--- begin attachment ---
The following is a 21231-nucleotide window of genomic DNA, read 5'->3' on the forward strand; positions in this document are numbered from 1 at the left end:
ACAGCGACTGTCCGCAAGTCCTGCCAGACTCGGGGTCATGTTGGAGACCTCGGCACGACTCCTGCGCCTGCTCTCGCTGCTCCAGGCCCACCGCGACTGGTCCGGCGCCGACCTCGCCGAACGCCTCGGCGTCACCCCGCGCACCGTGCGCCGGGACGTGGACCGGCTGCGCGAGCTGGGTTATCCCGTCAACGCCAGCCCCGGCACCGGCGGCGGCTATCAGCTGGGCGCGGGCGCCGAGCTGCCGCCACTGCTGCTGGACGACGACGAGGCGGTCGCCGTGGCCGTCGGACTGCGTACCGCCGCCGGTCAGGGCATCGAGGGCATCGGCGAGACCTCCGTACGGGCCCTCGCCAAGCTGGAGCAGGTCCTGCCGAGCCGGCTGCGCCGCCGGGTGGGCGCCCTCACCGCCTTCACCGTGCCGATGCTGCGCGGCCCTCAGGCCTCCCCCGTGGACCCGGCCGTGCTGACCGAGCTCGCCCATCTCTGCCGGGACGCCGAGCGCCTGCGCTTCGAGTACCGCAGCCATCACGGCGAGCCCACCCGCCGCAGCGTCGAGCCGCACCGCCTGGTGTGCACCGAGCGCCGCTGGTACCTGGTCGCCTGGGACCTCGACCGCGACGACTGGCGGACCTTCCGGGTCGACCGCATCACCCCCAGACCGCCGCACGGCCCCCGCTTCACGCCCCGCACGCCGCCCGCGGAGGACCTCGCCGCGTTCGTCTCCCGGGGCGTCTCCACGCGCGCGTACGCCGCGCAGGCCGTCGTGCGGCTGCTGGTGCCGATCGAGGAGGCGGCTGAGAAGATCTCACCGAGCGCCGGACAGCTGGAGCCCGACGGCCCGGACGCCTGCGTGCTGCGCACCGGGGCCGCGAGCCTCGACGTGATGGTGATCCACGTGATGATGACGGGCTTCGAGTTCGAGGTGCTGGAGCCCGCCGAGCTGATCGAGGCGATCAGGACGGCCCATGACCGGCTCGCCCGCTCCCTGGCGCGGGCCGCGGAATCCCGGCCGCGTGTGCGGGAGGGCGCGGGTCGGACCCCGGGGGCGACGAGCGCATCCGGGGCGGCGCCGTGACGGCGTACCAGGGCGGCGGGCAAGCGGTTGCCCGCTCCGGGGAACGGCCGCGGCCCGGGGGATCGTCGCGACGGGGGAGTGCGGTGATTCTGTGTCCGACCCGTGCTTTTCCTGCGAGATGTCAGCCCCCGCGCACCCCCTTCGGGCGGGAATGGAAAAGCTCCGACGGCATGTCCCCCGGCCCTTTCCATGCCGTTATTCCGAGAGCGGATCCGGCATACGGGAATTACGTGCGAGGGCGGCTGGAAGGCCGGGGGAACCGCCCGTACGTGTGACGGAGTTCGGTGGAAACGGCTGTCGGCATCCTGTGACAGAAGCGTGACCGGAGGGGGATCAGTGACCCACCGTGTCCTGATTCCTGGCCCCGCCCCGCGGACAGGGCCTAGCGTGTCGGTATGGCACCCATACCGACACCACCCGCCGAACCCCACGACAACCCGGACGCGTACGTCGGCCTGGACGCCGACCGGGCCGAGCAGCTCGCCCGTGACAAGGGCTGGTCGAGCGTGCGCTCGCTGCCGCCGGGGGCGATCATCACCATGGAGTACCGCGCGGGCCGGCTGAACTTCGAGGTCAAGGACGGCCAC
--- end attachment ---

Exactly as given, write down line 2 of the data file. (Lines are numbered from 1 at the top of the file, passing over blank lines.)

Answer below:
ACAGCGACTGTCCGCAAGTCCTGCCAGACTCGGGGTCATGTTGGAGACCTCGGCACGACTCCTGCGCCTGCTCTCGCTGCTCCAGGCCCACCGCGACTGGTCCGGCGCCGACCTCGCCGAACGCCTCGGCGTCACCCCGCGCACCGTGCGCCGGGACGTGGACCGGCTGCGCGAGCTGGGTTATCCCGTCAACGCCAGCCCCGGCACCGGCGGCGGCTATCAGCTGGGCGCGGGCGCCGAGCTGCCGCCACTGCTGCTGGACGACGACGAGGCGGTCGCCGTGGCCGTCGGACTGCGTACCGCCGCCGGTCAGGGCATCGAGGGCATCGGCGAGACCTCCGTACGGGCCCTCGCCAAGCTGGAGCAGGTCCTGCCGAGCCGGCTGCGCCGCCGGGTGGGCGCCCTCACCGCCTTCACCGTGCCGATGCTGCGCGGCCCTCAGGCCTCCCCCGTGGACCCGGCCGTGCTGACCGAGCTCGCCCATCTCTGCCGGGACGCCGAGCGCCTGCGCTTCGAGTACCGCAGCCATCACGGCGAGCCCACCCGCCGCAGCGTCGAGCCGCACCGCCTGGTGTGCACCGAGCGCCGCTGGTACCTGGTCGCCTGGGACCTCGACCGCGACGACTGGCGGACCTTCCGGGTCGACCGCATCACCCCCAGACCGCCGCACGGCCCCCGCTTCACGCCCCGCACGCCGCCCGCGGAGGACCTCGCCGCGTTCGTCTCCCGGGGCGTCTCCACGCGCGCGTACGCCGCGCAGGCCGTCGTGCGGCTGCTGGTGCCGATCGAGGAGGCGGCTGAGAAGATCTCACCGAGCGCCGGACAGCTGGAGCCCGACGGCCCGGACGCCTGCGTGCTGCGCACCGGGGCCGCGAGCCTCGACGTGATGGTGATCCACGTGATGATGACGGGCTTCGAGTTCGAGGTGCTGGAGCCCGCCGAGCTGATCGAGGCGATCAGGACGGCCCATGACCGGCTCGCCCGCTCCCTGGCGCGGGCCGCGGAATCCCGGCCGCGTGTGCGGGAGGGCGCGGGTCGGACCCCGGGGGCGACGAGCGCATCCGGGGCGGCGCCGTGACGGCGTACCAGGGCGGCGGGCAAGCGGTTGCCCGCTCCGGGGAACGGCCGCGGCCCGGGGGATCGTCGCGACGGGGGAGTGCGGTGATTCTGTGTCCGACCCGTGCTTTTCCTGCGAGATGTCAGCCCCCGCGCACCCCCTTCGGGCGGGAATGGAAAAGCTCCGACGGCATGTCCCCCGGCCCTTTCCATGCCGTTATTCCGAGAGCGGATCCGGCATACGGGAATTACGTGCGAGGGCGGCTGGAAGGCCGGGGGAACCGCCCGTACGTGTGACGGAGTTCGGTGGAAACGGCTGTCGGCATCCTGTGACAGAAGCGTGACCGGAGGGGGATCAGTGACCCACCGTGTCCTGATTCCTGGCCCCGCCCCGCGGACAGGGCCTAGCGTGTCGGTATGGCACCCATACCGACACCACCCGCCGAACCCCACGACAACCCGGACGCGTACGTCGGCCTGGACGCCGACCGGGCCGAGCAGCTCGCCCGTGACAAGGGCTGGTCGAGCGTGCGCTCGCTGCCGCCGGGGGCGATCATCACCATGGAGTACCGCGCGGGCCGGCTGAACTTCGAGGTCAAGGACGGCCAC